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Interesting eg model

post #1 of 14
Thread Starter 
I saw an interesting EG model at Saks on Friday. It's called the Southwold, and it's on the 888 last: Note the short wing cap, the unusually-shaped heel counter, and the fact that it's an Adelaide model. Very unusual, or at least I've never seen anything like it before. Jay Kos also has it on the 202 last, but why would you buy it there? Is it just me, or does it seem like there are a lot of short wing cap models showing up recently?
post #2 of 14
I like 'em. It's a wingtip I could wear with a suit - the full brogue has always felt a little too casual/busy to me.
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Is it just me, or does it seem like there are a lot of short wing cap models showing up recently?
Really? Who else makes them? I'm all for innovation, as long as it stays in the realms of good taste...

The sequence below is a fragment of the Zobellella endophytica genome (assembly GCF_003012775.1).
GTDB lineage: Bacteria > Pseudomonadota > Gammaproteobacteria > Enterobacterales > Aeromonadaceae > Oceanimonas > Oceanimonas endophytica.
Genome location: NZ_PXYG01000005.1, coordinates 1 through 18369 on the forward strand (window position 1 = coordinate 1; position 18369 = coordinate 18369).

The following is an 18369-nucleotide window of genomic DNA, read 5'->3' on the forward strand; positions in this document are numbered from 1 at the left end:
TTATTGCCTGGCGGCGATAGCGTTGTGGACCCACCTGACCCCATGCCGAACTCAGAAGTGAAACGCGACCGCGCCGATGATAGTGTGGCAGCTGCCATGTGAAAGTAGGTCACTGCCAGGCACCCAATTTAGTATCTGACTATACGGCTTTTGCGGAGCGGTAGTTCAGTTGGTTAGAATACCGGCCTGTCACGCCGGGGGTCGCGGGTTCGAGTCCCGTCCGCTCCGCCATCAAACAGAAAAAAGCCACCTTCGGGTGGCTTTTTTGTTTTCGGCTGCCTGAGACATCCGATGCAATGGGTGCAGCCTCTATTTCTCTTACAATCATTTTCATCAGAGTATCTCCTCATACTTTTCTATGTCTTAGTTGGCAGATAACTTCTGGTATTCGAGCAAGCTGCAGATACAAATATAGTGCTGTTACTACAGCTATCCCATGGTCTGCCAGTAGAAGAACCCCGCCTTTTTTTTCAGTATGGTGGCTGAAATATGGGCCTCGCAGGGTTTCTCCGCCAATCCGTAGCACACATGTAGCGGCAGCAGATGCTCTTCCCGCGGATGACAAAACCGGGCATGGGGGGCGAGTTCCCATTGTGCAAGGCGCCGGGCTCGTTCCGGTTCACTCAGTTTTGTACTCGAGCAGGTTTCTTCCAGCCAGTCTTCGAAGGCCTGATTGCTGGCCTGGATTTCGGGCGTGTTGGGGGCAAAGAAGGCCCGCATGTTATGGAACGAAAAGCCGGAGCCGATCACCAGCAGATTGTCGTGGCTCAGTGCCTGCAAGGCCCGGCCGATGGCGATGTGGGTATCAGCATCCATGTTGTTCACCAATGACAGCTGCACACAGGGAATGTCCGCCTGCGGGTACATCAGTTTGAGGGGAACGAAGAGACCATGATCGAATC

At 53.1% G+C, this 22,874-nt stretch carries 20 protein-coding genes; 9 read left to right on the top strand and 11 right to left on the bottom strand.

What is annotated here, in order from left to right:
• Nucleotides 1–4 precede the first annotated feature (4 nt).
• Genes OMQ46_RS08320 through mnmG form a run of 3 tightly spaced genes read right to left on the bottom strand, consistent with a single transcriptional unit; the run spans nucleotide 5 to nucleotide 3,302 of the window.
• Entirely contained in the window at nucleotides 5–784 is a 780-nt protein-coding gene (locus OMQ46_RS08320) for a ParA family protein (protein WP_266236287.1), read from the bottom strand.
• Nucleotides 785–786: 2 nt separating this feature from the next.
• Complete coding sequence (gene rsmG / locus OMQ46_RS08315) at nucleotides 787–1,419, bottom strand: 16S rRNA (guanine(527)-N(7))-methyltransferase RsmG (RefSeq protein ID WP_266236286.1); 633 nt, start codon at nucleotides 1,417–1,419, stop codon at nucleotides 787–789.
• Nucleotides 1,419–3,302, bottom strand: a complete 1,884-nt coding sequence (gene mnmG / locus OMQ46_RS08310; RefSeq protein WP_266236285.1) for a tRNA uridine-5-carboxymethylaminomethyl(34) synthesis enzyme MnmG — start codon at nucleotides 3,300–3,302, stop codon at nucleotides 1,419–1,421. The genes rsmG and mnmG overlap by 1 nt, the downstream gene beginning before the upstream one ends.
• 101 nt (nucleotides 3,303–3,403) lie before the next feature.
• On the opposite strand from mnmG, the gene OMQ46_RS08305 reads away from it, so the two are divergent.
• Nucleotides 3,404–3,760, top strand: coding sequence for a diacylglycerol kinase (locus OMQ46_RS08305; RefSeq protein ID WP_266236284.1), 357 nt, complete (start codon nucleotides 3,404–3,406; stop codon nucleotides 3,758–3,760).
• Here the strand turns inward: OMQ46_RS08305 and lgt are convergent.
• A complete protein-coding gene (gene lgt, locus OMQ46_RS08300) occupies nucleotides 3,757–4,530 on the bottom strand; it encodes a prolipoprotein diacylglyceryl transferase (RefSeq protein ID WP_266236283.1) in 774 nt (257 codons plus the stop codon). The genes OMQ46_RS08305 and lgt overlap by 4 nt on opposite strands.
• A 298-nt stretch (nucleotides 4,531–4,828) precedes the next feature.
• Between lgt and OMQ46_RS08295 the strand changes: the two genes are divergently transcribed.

post #3 of 14
Thread Starter 
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Is it just me, or does it seem like there are a lot of short wing cap models showing up recently?
Really? Who else makes them? I'm all for innovation, as long as it stays in the realms of good taste...
You had to go and ask me to justify my confident assertion, didn't you? The two that I can think of off the top of my head are a shoe in the most recent Cleverley catalogue and JL Paris's Vintage 2002 model (I think), where the wing cap isn't really a cap but a wing-shaped design done in skin stitching. Very striking. I seem to remember also seeing a picture of a Gravati model and a Grenson model (probably made for Paul Stuart), but I'm not sure.
post #4 of 14
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You had to go and ask me to justify my confident assertion, didn't you?
Nah, this is the Internet, you don't need to back up anything with actual evidence, but thanks. Italian influenced, do y'think? I could also swear I've seen the design somewhere else before... EDIT: Might've been a pair of Stefanobi that A Harris was selling a few months back.
post #5 of 14
Thread Starter 
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Italian influenced, do y'think? I could also swear I've seen the design somewhere else before...
I would have thought quirkily English, but I don't know.
post #6 of 14
Check these out. I like the EG model but I think it would look a lot better without the heel counter and on a shorter last such as the 202.
post #7 of 14